3. We do not accept payment“ either honoraria or expenses from governments, government-funded organizations, groups of government officials, political groups or organizations that take positions on controversial issues.
  4. A reporter or editor also cannot accept payment from any person, company or organization that he or she covers.
  5. We should avoid accepting money from individuals, companies, trade associations or organizations that lobby government or otherwise try to influence issues the newspaper covers.
  6. We make every reasonable effort to be free of obligation to news sources and to special interests.
  7. Any paid material is always marked clearly on our pages.

The Editorial Philosophy


Editors and journalists at TheO are committed to fairness. While arguments about objectivity are endless, the concept of fairness is something that editors and reporters can easily understand and pursue. Fairness results from a few simple practices:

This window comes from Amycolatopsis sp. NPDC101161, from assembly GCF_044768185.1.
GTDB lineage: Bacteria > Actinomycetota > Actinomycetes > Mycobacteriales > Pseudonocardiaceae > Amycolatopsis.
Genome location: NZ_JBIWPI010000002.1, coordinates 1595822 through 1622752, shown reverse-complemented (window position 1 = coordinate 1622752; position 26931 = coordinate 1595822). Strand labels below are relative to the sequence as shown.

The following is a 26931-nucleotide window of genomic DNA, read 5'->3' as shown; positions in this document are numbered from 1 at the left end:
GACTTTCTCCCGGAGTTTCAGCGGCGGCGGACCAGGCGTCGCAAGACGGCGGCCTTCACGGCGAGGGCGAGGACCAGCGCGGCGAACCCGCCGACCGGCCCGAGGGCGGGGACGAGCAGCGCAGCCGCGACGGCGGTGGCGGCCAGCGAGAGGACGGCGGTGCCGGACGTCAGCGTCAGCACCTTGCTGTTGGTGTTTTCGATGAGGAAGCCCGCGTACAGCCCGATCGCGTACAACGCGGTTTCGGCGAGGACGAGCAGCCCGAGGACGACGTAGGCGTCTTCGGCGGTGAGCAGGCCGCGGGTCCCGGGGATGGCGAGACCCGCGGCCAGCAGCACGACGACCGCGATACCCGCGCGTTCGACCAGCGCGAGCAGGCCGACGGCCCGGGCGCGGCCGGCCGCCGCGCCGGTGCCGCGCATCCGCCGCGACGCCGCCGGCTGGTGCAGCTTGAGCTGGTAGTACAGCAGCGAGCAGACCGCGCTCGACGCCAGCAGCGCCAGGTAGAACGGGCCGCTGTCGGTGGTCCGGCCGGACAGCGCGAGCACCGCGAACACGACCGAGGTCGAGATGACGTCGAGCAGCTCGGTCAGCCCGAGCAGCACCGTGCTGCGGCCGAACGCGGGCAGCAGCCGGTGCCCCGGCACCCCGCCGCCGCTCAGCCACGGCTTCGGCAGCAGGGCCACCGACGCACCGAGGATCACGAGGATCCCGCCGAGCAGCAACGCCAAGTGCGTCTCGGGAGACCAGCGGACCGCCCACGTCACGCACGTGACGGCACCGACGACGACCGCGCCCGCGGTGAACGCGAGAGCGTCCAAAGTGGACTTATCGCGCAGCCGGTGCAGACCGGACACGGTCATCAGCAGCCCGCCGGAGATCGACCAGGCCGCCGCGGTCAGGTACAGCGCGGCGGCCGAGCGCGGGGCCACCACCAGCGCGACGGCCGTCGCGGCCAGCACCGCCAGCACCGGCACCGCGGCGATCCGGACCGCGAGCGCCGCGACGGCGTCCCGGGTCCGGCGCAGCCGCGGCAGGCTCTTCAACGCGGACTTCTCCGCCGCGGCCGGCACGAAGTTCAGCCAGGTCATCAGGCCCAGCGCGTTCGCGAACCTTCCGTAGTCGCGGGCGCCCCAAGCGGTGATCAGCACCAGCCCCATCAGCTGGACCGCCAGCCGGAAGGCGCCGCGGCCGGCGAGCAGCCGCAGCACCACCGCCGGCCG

1. No story is fair if it omits facts of major importance or significance. Fairness includes completeness.
  2. Fairness requires rejection of disinformation and propaganda of illegitimate regimes, which are interested in creating of a positive perception of themselves in the Western public debate.
  3. We will not quote any statement of the undemocratic regimes - this is the old school principle of just reporting to which, we adhere. If we decide to report on it, we will never leave it without a comment. We are convinced that illegitimate, undemocratic regimes have no right to influence open, honest, democratic debates.